I am putting my UI testing with Selenium series on hold for the moment. My goal at the start of the series was to be able to create UI tests and as I worked through learning how to, I blogged about what I was learning. My initial goal has been achieved and I can now write UI tests.
Before I continue the series I want to gain more experience UI testing, by writing tests for more advanced scenarios and allowing time for the way I write the tests to evolve. I also want to find out how robust (or brittle) the tests I create are when UI changes are made.
I think the blog series has been good. When I set out to learn Selenium, I personally found the available information confusing and had questions such as “which nuget packages do I actually need?”. I answered these questions and hopefully the series can help others who are looking to start using Selenium.
However, I do think the posts could have been better. It was not a conscious approach, but what I ended up doing was premeditating what I was going to blog about and then spend the week learning about that so that I could write the post. Deciding the goal in advance didn’t work out often and ended up splitting the blogging and learning into almost two separate activities.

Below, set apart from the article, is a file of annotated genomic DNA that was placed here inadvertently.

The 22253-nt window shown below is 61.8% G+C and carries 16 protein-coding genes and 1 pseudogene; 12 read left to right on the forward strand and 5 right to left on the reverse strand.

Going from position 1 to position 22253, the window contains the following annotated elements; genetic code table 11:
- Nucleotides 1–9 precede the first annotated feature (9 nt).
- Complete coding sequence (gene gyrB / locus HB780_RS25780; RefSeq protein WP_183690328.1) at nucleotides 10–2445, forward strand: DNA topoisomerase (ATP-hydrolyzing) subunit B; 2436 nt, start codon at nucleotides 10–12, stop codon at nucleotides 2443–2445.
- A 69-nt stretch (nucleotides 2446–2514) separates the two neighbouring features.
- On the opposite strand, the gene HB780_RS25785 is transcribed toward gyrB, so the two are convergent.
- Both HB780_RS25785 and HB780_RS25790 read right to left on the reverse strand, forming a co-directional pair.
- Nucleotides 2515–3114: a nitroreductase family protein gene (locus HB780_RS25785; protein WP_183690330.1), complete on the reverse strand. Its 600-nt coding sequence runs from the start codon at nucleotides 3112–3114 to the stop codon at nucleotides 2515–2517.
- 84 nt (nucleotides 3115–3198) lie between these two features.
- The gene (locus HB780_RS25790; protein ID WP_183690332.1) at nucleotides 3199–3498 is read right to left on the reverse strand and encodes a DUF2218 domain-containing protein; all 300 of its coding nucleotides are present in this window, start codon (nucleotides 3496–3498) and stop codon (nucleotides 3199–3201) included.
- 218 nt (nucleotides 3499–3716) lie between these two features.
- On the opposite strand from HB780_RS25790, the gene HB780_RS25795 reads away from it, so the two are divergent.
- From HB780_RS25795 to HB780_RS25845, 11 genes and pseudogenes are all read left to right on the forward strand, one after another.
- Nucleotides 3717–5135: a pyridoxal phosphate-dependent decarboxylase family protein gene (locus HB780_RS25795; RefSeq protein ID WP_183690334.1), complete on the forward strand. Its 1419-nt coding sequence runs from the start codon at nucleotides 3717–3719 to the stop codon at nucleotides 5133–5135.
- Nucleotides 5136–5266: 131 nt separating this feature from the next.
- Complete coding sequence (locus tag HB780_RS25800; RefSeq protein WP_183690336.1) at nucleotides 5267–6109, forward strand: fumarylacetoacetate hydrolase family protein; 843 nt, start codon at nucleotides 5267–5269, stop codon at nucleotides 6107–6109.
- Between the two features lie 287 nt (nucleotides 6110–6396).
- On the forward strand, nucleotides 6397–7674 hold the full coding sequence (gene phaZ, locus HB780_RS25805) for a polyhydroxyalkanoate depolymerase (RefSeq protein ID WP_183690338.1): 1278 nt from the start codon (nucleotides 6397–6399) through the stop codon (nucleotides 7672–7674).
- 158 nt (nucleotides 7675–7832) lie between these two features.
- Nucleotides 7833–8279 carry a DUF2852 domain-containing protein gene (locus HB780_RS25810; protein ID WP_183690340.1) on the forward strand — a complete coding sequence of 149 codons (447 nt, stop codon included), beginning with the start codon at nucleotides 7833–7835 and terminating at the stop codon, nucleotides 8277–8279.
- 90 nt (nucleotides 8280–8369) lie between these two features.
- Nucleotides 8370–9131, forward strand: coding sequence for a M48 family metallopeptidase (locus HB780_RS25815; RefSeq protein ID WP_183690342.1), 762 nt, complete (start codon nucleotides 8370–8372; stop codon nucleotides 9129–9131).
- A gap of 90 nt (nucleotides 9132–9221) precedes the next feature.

I think a better approach would have been to have just blogged as I went about learning Selenium. For example something with a flow like the following bullet points.
- I want to learn how to UI test with Selenium.
- I can’t find any good guides for getting started.
- I am attempting to create a UI test, but am confused about all the different nuget packages available.
- Learn and describe the differences between them.
- Create simple project with only the nuget required.
One of the things I struggled with was the structure of the posts and how to frame the information that I was learning. If I had written the posts as I went I think much of the background of why the information is important would have been taken care of. While writing the last post I started to make some changes to the example tests and the UI. Whilst making the changes I realised that I should add a page object to reduce code duplication and simplify any further changes. This led to me talking about page objects at the start of the last post, but I lost the context of why I introduced them, which would have help to demonstrate and explain the reason for the pattern.
I also think the posts require more code samples in the actual post. It would have been easier to add code snippets in if I was describing what I did in a more step by step manner.
My plans for the series are to look at libraries such as Seleno that simplify the UI tests, but as mentioned before I want to gain some more experience so that I can appreciate the benefits they provide. When I am ready to continue I will take the new approach to writing the blog posts.